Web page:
GREENSBORO, N.C. — Car after car rolls through the Elm Street Goodwill’s drop-off every day.

Lately there’s been more donations than usual -- 31 percent more to be exact.

Goodwill’s hypothesis? The 'Marie Kondo effect.'

Over the last few weeks, the Elm Street store's senior manager, Brady Craven, noticed many of the buyers and donors mentioned the new Netflix show.

"They’re saying, 'Oh, this Marie Kondo lady,' she said, 'They’re making us want to purge everything and we’re just wanting to get rid of stuff'" Craven explained.

Pile it up, touch it, then ask yourself, "Does it spark joy?"

Those are some of the steps to Marie Kondo's organizing method, KonMari.

The 'Marie Kondo effect' has become a nationwide decluttering frenzy, causing folks to declutter from things that no longer spark joy, one of Kondo's principles.

You've heard the phrase "one man's trash is another man's treasure." Well, with this spike in donations, the treasure is better than normal.

"I’ve really noticed that in the past week in a half, two weeks, the items that we’re getting are all of very high quality," Craven pointed out.

Thrift stores like Goodwill can't really complain because more quality sales mean more jobs and resources for the community.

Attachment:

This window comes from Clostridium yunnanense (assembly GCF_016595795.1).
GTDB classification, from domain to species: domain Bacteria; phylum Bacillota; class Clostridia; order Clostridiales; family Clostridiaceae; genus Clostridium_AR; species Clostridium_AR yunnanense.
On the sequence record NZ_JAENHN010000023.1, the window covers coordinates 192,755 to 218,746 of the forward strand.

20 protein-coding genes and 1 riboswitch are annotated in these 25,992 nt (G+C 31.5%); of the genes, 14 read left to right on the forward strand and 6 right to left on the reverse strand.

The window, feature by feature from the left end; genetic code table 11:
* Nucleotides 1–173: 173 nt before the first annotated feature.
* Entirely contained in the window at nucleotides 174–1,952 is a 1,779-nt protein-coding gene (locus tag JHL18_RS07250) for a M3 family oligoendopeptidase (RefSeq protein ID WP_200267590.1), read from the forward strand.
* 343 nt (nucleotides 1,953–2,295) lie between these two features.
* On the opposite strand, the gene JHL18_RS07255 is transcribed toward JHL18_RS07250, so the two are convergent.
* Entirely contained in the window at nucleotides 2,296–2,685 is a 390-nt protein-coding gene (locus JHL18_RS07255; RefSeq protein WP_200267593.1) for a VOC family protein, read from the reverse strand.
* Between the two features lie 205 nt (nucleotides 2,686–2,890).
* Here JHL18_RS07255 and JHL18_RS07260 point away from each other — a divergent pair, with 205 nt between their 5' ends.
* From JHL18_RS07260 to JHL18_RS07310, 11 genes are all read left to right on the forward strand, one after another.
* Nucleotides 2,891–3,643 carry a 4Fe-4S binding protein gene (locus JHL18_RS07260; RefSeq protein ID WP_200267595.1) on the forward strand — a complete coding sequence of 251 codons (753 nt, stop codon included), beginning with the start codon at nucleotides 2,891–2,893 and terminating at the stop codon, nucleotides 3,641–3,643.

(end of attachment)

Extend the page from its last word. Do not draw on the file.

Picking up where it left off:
"85 cents of every dollar goes back into helping individuals that are unemployed or underemployed," said Melinda Bernard, Digital Skills Coordinator for Triad Goodwill. 

So, while that little black dress or mug no longer brings you joy, think about donating where it can go even further.

Just remember, while a Goodwill may take the items you drop-off, it doesn't necessarily mean they're in the condition to be re-purposed and resold in the store.

"We want things that don't have holes, tears, stains or may be soiled," Craven added. "We also want to make sure things are in good condition and not extremely dirty, not broken."

You also don't have to physically go to a Goodwill store anymore. The non-profit now has an online store, ShopGoodwill.com/Greensboro where people can shop from home. 

"The benefit of this site for donors is that those high value items -- think fine china, jewelry, silver, collectibles, etc.-- they donate can end up on that site," shared Marketing and Volunteer Specialist Christine Gillies.

If you're interested in something you find online, you can then bid on the items and, just like the stores, 85 cents of every dollar goes back to Goodwill's mission of helping people find jobs.